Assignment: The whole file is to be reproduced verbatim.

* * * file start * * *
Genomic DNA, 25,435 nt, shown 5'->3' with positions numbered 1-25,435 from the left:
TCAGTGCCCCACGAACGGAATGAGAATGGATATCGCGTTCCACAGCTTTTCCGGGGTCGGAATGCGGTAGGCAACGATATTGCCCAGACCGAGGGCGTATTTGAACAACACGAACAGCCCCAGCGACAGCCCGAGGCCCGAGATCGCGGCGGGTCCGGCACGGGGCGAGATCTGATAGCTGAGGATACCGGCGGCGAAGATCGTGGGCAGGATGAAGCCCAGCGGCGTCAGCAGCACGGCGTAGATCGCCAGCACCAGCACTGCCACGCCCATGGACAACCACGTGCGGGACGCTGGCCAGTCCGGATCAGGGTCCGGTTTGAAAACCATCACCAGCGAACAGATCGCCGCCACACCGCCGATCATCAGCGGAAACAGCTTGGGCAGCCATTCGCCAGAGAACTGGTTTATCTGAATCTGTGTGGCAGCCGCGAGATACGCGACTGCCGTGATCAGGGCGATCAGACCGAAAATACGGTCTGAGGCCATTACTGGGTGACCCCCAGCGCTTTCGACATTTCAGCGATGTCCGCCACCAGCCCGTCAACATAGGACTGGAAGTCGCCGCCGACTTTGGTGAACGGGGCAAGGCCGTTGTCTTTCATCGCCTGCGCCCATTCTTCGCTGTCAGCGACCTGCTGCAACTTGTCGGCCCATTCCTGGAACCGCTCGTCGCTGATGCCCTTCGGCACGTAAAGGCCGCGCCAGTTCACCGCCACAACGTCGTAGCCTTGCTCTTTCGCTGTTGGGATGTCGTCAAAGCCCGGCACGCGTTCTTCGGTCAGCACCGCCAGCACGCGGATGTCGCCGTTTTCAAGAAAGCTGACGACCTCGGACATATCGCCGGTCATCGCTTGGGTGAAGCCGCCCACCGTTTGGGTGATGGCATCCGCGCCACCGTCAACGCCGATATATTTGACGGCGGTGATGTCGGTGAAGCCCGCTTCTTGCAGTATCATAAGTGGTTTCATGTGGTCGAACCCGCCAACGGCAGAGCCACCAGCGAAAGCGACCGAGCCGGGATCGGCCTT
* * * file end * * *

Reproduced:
Genomic DNA, 25,435 nt, shown 5'->3' with positions numbered 1-25,435 from the left:
TCAGTGCCCCACGAACGGAATGAGAATGGATATCGCGTTCCACAGCTTTTCCGGGGTCGGAATGCGGTAGGCAACGATATTGCCCAGACCGAGGGCGTATTTGAACAACACGAACAGCCCCAGCGACAGCCCGAGGCCCGAGATCGCGGCGGGTCCGGCACGGGGCGAGATCTGATAGCTGAGGATACCGGCGGCGAAGATCGTGGGCAGGATGAAGCCCAGCGGCGTCAGCAGCACGGCGTAGATCGCCAGCACCAGCACTGCCACGCCCATGGACAACCACGTGCGGGACGCTGGCCAGTCCGGATCAGGGTCCGGTTTGAAAACCATCACCAGCGAACAGATCGCCGCCACACCGCCGATCATCAGCGGAAACAGCTTGGGCAGCCATTCGCCAGAGAACTGGTTTATCTGAATCTGTGTGGCAGCCGCGAGATACGCGACTGCCGTGATCAGGGCGATCAGACCGAAAATACGGTCTGAGGCCATTACTGGGTGACCCCCAGCGCTTTCGACATTTCAGCGATGTCCGCCACCAGCCCGTCAACATAGGACTGGAAGTCGCCGCCGACTTTGGTGAACGGGGCAAGGCCGTTGTCTTTCATCGCCTGCGCCCATTCTTCGCTGTCAGCGACCTGCTGCAACTTGTCGGCCCATTCCTGGAACCGCTCGTCGCTGATGCCCTTCGGCACGTAAAGGCCGCGCCAGTTCACCGCCACAACGTCGTAGCCTTGCTCTTTCGCTGTTGGGATGTCGTCAAAGCCCGGCACGCGTTCTTCGGTCAGCACCGCCAGCACGCGGATGTCGCCGTTTTCAAGAAAGCTGACGACCTCGGACATATCGCCGGTCATCGCTTGGGTGAAGCCGCCCACCGTTTGGGTGATGGCATCCGCGCCACCGTCAACGCCGATATATTTGACGGCGGTGATGTCGGTGAAGCCCGCTTCTTGCAGTATCATAAGTGGTTTCATGTGGTCGAACCCGCCAACGGCAGAGCCACCAGCGAAAGCGACCGAGCCGGGATCGGCCTT